One of the key features as we see it is that innovation is not just something you build on top of existing solutions. It’s not about just using the buzzword ‘disruption’. It’s more about thinking differently and trying to identify problems and solutions that fit those problems.
Being innovative is also building something that patients or doctors are actually using on a regular basis. Many of the medical apps out there aren’t being used by patients or prescribed by doctors, because they’re not solving a problem. They’re just adding value to a product. That’s incremental innovation. If you really want to do something that is helping patients, you need to think in a radically different way and you need to be able to invest in high-risk projects.
It’s more the latter. It’s more about exploration, and we’re also very open to working with other industries. We cannot solve these problems without partnerships.
There are so many apps available for some conditions now that doctors and patients will have no idea what to choose. We need to go into consolidation mode and figure out what it is exactly that the patient and doctor are going to need despite being on a topical, on a pill, or on an injectable. It doesn’t matter – it should be the same thing that we’re building.
That’s what we’re trying to do – we’re trying to build solutions that have nothing to do with products as such but are linking into problems that the patients and doctors are facing.
I would say it’s mainly digital. But we have also just spun out a company called HelloSkin that’s using a digital platform to find out exactly what needs the patient has and then customise a specific product to each patient. That’s precision medicine thinking with a physical product.
We’ve tried to explore several different things, but I would say our current focus today is mainly in the digital world, because that is the future as we see it.
I think that’s a pull from the patients. I would say that if we asked patients, the majority of them would use over-the-counter products in combination with the existing medical products – or, due to safety reasons, they would often rather go to the over-the-counter products than prescribed products. In particular, in diseases such as eczema, parents would rather use a cream that is on the borderline of being a pharmaceutical product than actually using a pharmaceutical product.
The Science & Tech Hub is focusing on drugs and molecules, and methodology with more rigorous endpoints. For example, they would not use a mobile phone to take pictures because the resolution is not good enough. They would be more likely to invest in something like focal microscopy to try to take the pictures and see what’s happening under the skin on a molecular level.
You could also call it a sandbox, but more for molecules. They’ll help small start-ups to do in vivo studies that can prepare them for first-in-human, and then they will maybe do the first phase one trial in humans together with them in partnership. They will also explore technologies that can be adopted and actually understand diseases better.
We’re more on the side of looking at, for example, how we can identify real world evidence from patients on whether a product works or if a disease is deteriorating by looking at passive data collected on the phone, by looking at voice patterns and so forth. We are more about chipping into the daily life of the patient, and these new biomarkers. Some of the projects that we’re looking into are actually trying to look at the behaviour you can extract from phones and correlate that with the images that the patient is taking from their device. We try to correlate those two to see if we can actually identify disease patterns.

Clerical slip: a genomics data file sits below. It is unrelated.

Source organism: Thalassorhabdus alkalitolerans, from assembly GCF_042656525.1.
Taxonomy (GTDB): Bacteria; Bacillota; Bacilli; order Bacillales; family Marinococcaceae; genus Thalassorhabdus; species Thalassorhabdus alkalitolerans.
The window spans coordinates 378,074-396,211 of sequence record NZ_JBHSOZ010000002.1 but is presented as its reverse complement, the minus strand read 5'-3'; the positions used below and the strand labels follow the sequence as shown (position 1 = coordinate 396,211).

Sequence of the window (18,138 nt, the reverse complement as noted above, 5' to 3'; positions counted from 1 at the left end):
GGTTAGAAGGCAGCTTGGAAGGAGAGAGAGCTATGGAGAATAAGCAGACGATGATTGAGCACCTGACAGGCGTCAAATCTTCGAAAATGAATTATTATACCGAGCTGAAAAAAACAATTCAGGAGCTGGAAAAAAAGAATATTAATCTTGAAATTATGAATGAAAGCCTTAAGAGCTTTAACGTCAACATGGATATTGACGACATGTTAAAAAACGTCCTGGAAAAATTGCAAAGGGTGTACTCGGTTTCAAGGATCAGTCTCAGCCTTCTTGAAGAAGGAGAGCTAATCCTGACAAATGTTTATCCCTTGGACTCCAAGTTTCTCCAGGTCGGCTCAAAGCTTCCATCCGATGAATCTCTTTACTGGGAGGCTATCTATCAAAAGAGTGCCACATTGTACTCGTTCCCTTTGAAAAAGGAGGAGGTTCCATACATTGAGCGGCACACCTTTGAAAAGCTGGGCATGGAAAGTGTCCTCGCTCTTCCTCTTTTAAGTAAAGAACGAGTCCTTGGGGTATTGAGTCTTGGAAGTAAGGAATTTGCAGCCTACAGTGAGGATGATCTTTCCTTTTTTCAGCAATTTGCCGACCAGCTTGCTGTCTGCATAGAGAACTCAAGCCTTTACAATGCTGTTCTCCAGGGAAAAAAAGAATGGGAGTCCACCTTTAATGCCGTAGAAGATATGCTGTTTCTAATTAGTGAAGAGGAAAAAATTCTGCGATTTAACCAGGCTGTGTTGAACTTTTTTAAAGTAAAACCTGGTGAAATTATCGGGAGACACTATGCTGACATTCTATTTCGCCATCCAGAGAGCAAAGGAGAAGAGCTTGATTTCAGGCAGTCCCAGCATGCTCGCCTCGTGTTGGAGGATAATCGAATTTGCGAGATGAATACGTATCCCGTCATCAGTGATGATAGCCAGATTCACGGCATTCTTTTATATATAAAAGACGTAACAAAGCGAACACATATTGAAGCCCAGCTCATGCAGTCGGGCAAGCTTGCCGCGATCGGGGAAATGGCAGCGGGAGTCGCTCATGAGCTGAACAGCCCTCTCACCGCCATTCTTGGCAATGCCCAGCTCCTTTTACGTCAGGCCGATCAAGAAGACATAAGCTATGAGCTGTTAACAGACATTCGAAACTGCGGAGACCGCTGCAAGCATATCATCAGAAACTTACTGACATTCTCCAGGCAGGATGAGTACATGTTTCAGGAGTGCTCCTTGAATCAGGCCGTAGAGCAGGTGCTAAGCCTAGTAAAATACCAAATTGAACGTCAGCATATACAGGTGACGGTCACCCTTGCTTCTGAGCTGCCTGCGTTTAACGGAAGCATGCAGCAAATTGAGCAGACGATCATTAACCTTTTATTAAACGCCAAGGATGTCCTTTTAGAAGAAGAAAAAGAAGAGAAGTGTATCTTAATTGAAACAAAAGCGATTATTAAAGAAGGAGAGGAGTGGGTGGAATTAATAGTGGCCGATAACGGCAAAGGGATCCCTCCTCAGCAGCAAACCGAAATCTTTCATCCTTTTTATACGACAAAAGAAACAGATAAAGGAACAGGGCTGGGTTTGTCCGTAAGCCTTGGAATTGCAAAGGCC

I don’t think any patient will be able to afford an optical tomography in a camera phone or device in the near future. I know that Samsung is now trying to launch a consumer-directed device for approximately $10,000, but it’s still a lot of money. Yes, maybe for high-risk cancer patients it’s relevant, but it would be even cooler if a high-risk cancer patient could just snap a picture and then get an idea of if there’s something that is getting worse or not. Or if a person with an autoimmune disease such as eczema or psoriasis would be able to track their disease patterns on the phone based on their use of the device.
The healthcare professional would also be able to take those data points, put them into a cloud, and into a dashboard, and they would be able to live monitor the patient and also identify the patients that they really need to focus on at that moment.
I think that’s the future from a consumer point of view.
One of the things that I want to highlight is the fact that the interaction between digital devices and the clinical practice and the patients is still in its first wave. There are still very few technologies that really add value.
The one that can actually unlock this potential and figure out what kind of problems could be solved commonly across patients and doctors will be the one with the highest success.
That’s why we at LEO Innovation Lab are moving into the field of the most evident problem, and that is the consultation between the doctor and the patient, and trying to help them understand each other much better. We believe that will be a key area moving forward.
John Zibert is chief medical officer, medical director at LEO Innovation Lab and has been with LEO Pharma since 2009. Prior to his current role, John’s positions included head of scientific affairs region EU5+ and global medical advisor at the company.
George is part of the senior editorial team at pharmaphorum, previously working at PharmaTimes and prior to this at Pharmafocus. He is a trained journalist, with a degree from Bournemouth University, with specialisms including R&D, digital and M&A.